For more information, click here.
The Future of the U.S.-Japan Friendship: How International Exchange and Tourism are Changing Perspectives
When: March 21, 2019 at 3:00pm-5:45pm
Where: Ronald Reagan Building and International Trade Center (Washington, DC)
Join the Japan International Transport Institute (JTTRI・JITI) and the Japan National Tourism Organisation (JNTO) to hear from experts in international exchange and tourism between the U.S. and Japan. They will speak on the current situation and issues in their field, the many aspects of their efforts, and the measures which need to be taken to deepen international exchange, including tourism between the U.S. and Japan. Vice Chair of the USJC Board of Councilors Secretary Norman Mineta is a keynote speaker and USJC Executive Vice President & COO Laura Winthrop Abbot is a panelist.
Click here for more information and to register.
Intern (Washington, DC)
The intern will provide support for Programs and Communications on a part-time or full-time basis. Duties will consist of program and event coordination and support, website/social media support, organization of and attendance at special events, outreach and communication, writing and translation (if able). This is an excellent internship for those hoping to gain experience in the programmatic, digital and strategic marketing and/or nonprofit fields. USJC’s internship program offers outstanding opportunities for college students, graduate students and graduates who are interested in U.S.-Japan relations.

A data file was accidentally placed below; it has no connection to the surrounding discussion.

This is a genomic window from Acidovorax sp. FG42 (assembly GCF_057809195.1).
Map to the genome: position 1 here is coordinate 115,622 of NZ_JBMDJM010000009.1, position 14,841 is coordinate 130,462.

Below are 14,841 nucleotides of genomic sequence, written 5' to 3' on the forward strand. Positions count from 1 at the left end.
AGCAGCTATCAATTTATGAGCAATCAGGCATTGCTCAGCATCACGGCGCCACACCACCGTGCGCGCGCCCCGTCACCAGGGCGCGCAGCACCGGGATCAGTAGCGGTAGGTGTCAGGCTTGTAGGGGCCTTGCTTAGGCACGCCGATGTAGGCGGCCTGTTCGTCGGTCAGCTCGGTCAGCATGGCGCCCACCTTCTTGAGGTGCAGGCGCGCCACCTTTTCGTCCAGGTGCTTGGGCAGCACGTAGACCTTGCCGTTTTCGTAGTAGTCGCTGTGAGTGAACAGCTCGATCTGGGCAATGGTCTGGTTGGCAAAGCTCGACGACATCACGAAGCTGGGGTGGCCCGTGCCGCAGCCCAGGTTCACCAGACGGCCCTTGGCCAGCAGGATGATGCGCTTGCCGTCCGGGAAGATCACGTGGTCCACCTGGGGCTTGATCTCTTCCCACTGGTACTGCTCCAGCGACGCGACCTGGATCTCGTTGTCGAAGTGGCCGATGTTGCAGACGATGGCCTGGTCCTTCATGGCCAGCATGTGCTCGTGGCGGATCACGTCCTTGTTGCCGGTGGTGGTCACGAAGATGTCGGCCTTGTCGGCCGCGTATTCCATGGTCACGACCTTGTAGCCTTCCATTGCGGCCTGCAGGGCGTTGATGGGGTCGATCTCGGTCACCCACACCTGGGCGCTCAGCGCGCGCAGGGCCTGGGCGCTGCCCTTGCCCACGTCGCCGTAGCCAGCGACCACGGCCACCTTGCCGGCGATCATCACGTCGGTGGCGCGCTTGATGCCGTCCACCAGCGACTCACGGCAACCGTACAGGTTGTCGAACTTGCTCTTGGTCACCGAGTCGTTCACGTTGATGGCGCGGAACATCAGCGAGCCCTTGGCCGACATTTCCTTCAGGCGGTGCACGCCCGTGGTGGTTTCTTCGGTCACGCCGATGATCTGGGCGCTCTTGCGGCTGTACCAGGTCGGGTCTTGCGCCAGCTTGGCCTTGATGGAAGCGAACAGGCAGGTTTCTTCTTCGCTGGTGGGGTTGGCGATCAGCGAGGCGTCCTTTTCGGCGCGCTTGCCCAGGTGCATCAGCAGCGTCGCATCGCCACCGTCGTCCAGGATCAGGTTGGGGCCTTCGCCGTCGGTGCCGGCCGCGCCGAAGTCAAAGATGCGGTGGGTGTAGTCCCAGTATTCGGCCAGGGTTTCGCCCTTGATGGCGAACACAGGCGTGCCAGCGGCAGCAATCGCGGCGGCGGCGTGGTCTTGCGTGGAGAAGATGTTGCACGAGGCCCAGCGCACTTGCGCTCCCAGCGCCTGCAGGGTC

Click here for more information about the position.
Intern (Tokyo, Japan)
The TOMODACHI Initiative is seeking qualified interns on a part-time or full-time basis. This internship program offers outstanding opportunities for college students, graduate students and graduates who are interested in U.S.-Japan relations. Duties generally consist of program and event coordination and support, website/social media support, organization and attendance at special events, student outreach and communication, writing and translation (as able). Duties may be tailored to the intern’s interests. Interns will work with individuals from the U.S.-Japan Council, the U.S. Embassy and other key TOMODACHI team members.
Click here for more information about the position.